A local 82-year-old part-time pitmaster did not make the finals for a prestigious James Beard award — called the “Oscars of the food world” — for best chef in the Southwest, but it won’t make much of a difference to her.
“Well that’s OK,” Tootsie Tomanetz said when KXAN told her she didn’t make the list of finalists announced Wednesday. “There’s another year coming up.”
Reached by phone, Tootsie, the famed pitmaster at Snow’s BBQ in Lexington — named the best barbecue in the state by Texas Monthly — was enjoying a bit of time off from her day job. (Giddings ISD, where she works maintenance 30 hours a week, is on spring break this week.)
“It’s just one of those things,” Tomanetz, who cooks professionally just one day a week and didn’t know about the awards until she became one of 20 semifinalists last month, said. “We’re still happy with the work we’re doing, and, like I said, we’re just going to keep our fires burning.”
Three Texas chefs, including two in Austin, did make the top five and will vie for the coveted award: Michael Fojtasek, chef at Olamaie, and Barley Swine’s chef Bryce Gilmore made the list. Steve McHugh, the chef at Cured in San Antonio, rounds out the Lone Star State trio on the list.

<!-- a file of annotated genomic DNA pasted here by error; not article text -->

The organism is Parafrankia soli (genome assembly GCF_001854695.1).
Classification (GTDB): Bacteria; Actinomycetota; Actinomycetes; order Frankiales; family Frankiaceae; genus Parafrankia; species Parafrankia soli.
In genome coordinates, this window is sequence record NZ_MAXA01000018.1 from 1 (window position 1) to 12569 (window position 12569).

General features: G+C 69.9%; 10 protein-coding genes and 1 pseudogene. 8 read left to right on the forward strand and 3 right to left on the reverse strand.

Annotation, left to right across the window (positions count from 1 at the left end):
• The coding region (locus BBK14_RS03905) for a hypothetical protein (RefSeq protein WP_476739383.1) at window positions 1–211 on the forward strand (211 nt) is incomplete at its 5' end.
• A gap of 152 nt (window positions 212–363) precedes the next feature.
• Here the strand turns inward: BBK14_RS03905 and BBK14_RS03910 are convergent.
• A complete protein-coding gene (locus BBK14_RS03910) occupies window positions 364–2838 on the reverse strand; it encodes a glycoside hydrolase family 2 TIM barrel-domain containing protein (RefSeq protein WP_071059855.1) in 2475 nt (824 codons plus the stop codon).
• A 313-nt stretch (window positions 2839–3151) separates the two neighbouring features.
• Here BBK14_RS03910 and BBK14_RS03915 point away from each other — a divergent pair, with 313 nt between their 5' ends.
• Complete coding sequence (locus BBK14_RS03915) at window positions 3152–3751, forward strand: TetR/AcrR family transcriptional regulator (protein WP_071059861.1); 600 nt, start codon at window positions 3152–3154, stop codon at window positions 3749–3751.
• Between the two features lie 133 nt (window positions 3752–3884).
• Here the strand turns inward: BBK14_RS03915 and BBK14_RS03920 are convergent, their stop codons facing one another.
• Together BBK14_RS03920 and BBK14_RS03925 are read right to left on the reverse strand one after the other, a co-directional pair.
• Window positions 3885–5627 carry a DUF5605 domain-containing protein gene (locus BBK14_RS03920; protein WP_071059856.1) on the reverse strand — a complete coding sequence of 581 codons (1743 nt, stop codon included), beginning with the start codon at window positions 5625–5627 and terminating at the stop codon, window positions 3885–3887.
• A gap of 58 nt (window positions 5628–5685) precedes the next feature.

This is Gilmore’s sixth year in a row making the finals and McHugh’s third. Texas chefs have been named best chef in the southwest, an area that includes five other states, the last four years running, including a win in 2015 for Austin’s Aaron Franklin of Franklin Barbecue.
The 2018 awards ceremony will be held in May.
“At least Texas got on the map” this year, Tootsie said. She told KXAN it was an honor to make it as far as she did in the contest she wasn’t aware she was in until recently.
Expect her to be back at the pits starting at 2 a.m. Saturday to start cooking between 1,000 and 1,200 pounds of meat. Don’t expect the supply to last much past noon.